"Cherrelle, just out of curiosity, how do you teach math? Do you teach the common core math? And since you know more about education than I do, how would it impact a kid now to learn it the old way when they go to college (or any other furthering education)? I've wondered about this since I'm not sure I want to send my kids to public school..."
When I started tutoring, Common Core-based curriculum was just getting a foot hold. Most adults hated it (and still do) because they didn't (and still don't) understand it. At base, what Common Core actually is, is a set of standards that all kids in every state have to meet so that if their parents move from Alabama to New York, that kid isn't so far behind that they can't catch up or isn't so far ahead that they have to skip grades. Now, the implementation was undoubtedly poor, because Alabama is backwoods and borderline retarded, but the concept is sound. Anyway, when I first started tutoring, I decided that to be an effective tutor, I needed to learn what the kids were learning, the way that they learned it. I grabbed the Common Core Go Math! workbooks for 2nd-5th grades and actually worked through them, using the strategies that the books taught. It blew. my. mind. These kids are learning not just formula; they are learning math theory. They are learning concepts that I didn't see until my junior year of college. They are learning to see numbers as tools to be used and manipulated. They are learning that numbers are not set in stone, that they can be broken up and put back together so that you don't even need a pencil and paper to figure it out. Mental math is taught as a matter of course, not trick.
Not only did I see how the kids were learning, but it actually DRASTICALLY improved my performance in my 300 and 400 level math courses. I discovered that 4th graders understood mathematical theory better than I did, could apply it better, could do it faster, and could do it all in their head! From personal experience, I can say 100% without a doubt that any kid that learns the old way and does not have a natural talent in mathematics will find themselves at the bottom of the class when they go to college, because they have memorized a formula without understanding it and have not learned the process and manipulation of basic mathematical concepts.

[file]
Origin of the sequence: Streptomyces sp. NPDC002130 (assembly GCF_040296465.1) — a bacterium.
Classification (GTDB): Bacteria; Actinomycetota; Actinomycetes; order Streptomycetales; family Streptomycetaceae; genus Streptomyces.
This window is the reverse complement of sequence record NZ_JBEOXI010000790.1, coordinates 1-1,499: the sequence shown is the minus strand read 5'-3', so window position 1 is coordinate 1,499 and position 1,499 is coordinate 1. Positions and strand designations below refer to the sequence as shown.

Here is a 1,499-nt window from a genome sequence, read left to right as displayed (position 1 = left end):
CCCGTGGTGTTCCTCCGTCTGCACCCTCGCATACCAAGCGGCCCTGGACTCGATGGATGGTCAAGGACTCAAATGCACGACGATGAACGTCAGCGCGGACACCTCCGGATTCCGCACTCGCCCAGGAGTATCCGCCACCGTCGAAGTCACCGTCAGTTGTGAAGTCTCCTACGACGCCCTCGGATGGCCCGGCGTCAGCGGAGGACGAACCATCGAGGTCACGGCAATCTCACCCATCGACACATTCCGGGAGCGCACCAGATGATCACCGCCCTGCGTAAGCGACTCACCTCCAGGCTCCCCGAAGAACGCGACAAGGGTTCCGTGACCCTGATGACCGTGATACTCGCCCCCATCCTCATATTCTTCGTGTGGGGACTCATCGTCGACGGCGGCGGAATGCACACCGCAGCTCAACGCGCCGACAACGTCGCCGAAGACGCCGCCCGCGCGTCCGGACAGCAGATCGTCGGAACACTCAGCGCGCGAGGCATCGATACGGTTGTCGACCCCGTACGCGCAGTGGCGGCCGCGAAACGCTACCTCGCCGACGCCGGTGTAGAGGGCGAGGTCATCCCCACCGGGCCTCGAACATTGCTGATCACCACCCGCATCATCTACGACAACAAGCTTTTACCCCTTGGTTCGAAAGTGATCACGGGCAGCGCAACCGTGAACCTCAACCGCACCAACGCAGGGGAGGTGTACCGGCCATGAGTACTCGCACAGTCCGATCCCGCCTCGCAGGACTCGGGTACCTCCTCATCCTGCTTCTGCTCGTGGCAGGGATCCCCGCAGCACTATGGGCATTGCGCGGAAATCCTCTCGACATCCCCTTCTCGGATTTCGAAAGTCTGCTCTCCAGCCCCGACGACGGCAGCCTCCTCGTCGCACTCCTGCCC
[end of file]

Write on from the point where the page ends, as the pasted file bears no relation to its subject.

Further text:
As to teaching it, I've got a few different ways I do it. If I'm tutoring and picking up the slack for the public schools, I expand on what the teacher has taught in class and show the kids mental math tricks and formula application that they won't get in school. If a homeschool parent has a curriculum they want me to follow, I do basically the same thing with the materials they give me. If I have free reign, I take the standards we want to accomplish, check them with the state requirements and design lessons that mix real world application, mental math, and physical calculation.
If you are interested in furthering a basic idea of math, here's a few resources:
- For the type of mental math that is often taught to common core students: "The Secrets of Mental Math" by A. Benjamin and M. Shermer
- For an overall good way to learn middle/high school math concepts: "Demathtifying" by Ilan Samson
- For an understanding of why numbers are the way they are and behave the way the way they do : "Zero: The Biography of a Dangerous Idea" by Seife
- And as always, check out reddit: Mental Math
"If it was good enough for me, it's good enough for them, right?"
The biggest problem I see is that those people have a hard time passing that understanding on to others. It's like art. My brother can just DO it, you know? We can take the same class that shows the same techniques and what he ends up with will have soul. What I end up may technically look like is supposed to, I'll have memorized the technique, but it won't "speak" to anyone. It's just lines on a paper that I've drawn the way I was told I was supposed to. Because that's my brother's talent, he can take that memorization and his brain will automatically make the connections and develop the shortcuts, but mine won't. If your kids have that natural talent, they'll most likely end up developing and discovering the mental math tricks on their own over time. If they don't, the methods teachers started to use after Common Core was implemented will help their mind make those connections, as long as you are open to it, as well, and set a good example.